But Jesus didn’t fall for that one.

He knew that His glory and honor would not be found in this world, and He avoided them. What Jesus received in this world was suffering, opposition, betrayal and persecution, and He taught us that since the servant is not greater than the Master, we would have those same things to deal with in our lives here on earth. Victory, glory and honor were realized later in the story, and so shall it be with us.

Actually, when you think about it, that isn’t so bad.

Over my lifetime, I’ve had the opportunity to see some pretty high-caliber people up close and personal; celebrities you might call some of them, and I can tell you that they were not always happy people. In one way or another, each was looking over his shoulder to see who was coming after him, each had worries that few of us are prepared to deal with, and each was looking forward to the day when he could have a “normal” life. Glory? Honor? They aren’t all they are cracked up to be.

We have all been given spiritual gifts, some have the “front of the room” kinds of gifts like leadership and teaching, while others have “behind the scenes gifts” like helps and service. For those, “making tea” and “lifting chairs” may not seem like much, but there are plenty of times I’ve wished I had those instead of leadership and teaching! Why? Because when you have those gifts, you also have those responsibilities, and those responsibilities include being the servant of everyone and answering to a higher standard.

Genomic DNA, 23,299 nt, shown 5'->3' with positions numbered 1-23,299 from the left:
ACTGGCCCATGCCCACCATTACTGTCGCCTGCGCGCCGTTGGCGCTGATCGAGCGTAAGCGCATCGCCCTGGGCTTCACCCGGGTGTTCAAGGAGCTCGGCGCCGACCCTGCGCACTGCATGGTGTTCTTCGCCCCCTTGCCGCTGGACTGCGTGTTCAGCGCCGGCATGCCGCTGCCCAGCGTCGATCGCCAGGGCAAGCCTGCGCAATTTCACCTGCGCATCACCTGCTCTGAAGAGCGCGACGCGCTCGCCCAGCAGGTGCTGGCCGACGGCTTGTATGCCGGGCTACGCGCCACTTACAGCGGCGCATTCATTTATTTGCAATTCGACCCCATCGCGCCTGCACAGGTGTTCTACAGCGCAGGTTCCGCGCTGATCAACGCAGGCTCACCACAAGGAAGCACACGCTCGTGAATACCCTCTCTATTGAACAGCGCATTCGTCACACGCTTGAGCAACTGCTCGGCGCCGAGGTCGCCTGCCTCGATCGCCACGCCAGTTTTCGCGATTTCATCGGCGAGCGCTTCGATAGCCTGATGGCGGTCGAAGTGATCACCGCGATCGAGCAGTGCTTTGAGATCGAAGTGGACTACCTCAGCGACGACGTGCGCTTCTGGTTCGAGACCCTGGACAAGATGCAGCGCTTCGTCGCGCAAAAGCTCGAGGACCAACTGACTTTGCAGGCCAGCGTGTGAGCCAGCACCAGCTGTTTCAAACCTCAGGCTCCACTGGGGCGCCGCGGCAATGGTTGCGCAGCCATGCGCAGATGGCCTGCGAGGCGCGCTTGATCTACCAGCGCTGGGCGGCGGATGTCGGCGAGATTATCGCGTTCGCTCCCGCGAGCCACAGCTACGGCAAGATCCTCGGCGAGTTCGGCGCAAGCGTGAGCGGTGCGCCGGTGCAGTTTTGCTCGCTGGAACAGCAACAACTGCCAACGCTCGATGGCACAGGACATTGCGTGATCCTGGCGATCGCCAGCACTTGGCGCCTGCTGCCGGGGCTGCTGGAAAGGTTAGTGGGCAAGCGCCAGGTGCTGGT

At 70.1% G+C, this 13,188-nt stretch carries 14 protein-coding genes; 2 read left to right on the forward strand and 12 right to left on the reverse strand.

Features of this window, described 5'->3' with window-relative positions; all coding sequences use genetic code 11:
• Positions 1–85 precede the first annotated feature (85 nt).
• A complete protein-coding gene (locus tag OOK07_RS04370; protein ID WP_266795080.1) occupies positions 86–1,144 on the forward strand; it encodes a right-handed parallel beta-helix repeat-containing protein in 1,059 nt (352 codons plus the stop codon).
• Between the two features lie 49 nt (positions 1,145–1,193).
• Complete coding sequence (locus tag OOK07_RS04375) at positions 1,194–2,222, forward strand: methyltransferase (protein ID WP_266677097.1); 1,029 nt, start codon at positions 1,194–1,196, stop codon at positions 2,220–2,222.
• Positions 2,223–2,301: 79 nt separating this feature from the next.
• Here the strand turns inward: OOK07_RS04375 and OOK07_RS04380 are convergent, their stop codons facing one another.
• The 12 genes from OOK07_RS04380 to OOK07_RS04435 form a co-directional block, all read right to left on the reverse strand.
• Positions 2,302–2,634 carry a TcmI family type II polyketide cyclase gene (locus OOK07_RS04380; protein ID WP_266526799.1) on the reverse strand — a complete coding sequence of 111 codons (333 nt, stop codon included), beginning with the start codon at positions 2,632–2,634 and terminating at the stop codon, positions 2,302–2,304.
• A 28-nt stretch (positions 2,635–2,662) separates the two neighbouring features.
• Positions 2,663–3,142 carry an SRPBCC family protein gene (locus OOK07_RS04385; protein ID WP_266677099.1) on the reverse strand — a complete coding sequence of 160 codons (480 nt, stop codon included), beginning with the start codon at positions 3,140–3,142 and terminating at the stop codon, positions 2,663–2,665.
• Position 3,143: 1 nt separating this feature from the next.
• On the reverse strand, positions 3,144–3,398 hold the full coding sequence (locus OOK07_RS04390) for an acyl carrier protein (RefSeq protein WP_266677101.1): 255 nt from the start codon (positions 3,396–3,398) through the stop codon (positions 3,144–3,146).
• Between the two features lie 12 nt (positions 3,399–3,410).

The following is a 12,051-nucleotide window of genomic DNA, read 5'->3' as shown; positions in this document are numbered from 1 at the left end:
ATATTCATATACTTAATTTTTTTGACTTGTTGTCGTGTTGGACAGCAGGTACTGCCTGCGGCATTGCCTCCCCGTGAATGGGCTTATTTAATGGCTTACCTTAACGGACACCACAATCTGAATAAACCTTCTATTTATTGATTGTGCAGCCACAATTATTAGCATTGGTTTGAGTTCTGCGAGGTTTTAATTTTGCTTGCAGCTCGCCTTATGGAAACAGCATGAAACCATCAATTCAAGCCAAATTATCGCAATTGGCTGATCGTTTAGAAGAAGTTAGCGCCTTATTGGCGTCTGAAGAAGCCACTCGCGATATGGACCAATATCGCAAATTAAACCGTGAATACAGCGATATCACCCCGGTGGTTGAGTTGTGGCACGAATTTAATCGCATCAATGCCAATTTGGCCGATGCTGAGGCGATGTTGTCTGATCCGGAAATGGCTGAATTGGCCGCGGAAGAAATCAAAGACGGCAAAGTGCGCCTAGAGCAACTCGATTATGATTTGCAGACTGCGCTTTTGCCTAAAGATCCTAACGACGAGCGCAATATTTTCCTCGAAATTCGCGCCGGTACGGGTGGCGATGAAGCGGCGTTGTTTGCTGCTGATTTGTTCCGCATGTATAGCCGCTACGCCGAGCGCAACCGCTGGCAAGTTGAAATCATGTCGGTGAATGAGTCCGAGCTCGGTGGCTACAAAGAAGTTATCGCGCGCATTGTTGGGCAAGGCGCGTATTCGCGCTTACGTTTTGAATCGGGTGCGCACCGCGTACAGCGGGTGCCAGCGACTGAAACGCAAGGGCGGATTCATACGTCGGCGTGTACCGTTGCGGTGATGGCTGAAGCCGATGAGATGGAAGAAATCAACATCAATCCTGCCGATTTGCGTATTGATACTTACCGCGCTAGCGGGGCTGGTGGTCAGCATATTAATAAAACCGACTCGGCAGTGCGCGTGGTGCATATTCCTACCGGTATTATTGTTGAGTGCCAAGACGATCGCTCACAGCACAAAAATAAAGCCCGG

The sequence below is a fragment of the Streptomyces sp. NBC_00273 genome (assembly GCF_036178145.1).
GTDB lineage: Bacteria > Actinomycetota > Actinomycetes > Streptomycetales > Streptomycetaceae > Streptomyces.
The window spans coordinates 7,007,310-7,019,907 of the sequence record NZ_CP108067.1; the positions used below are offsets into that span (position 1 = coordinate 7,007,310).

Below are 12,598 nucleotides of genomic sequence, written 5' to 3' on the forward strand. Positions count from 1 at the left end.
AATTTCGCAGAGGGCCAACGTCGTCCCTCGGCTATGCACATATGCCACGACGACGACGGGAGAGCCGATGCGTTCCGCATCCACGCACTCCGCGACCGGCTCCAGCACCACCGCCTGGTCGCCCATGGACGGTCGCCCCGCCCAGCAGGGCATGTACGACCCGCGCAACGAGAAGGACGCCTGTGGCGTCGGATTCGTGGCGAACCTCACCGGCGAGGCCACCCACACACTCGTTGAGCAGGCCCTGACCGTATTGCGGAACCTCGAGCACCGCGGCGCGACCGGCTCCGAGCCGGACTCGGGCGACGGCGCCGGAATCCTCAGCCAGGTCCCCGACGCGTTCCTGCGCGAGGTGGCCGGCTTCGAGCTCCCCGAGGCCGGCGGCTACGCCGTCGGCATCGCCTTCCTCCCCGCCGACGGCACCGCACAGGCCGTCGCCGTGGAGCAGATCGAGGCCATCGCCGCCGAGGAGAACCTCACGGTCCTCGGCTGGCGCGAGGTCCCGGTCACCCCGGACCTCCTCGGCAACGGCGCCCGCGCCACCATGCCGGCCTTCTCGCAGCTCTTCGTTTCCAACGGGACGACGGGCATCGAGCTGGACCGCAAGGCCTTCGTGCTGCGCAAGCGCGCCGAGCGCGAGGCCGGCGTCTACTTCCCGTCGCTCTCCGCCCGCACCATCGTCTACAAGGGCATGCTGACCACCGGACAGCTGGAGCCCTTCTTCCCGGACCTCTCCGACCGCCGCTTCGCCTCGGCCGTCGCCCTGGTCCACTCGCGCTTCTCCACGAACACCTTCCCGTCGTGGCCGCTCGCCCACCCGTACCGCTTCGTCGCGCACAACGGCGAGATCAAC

The truth for many of us is that we really don’t know what our spiritual gift is, and we’re serving in the wrong area. Sadly, many congregations don’t talk much about spiritual gifts, for fear of sounding odd; maybe some don’t believe in such things… and then there are those that take the whole matter rather too far afield. If you are serving in an area that you don’t like, there is a good chance that you aren’t gifted for it, and that can make a big difference.

I can recall one time having a sit-down with a brother who wanted to be an Elder in the congregation. What the guy didn’t realize is that being a leader isn’t at all glamorous. Yes, sometimes you go before the congregation and say something, but most of the time, you are just at everyone’s beck and call, 24/7. They call you when they have a fight with their wife or husband at 3 am. They call when they are unhappy because somebody changed the way things are listed in the bulletin, or because the preacher forgot to thank them, or when a loved one is dying, or when they are depressed because they lost a job…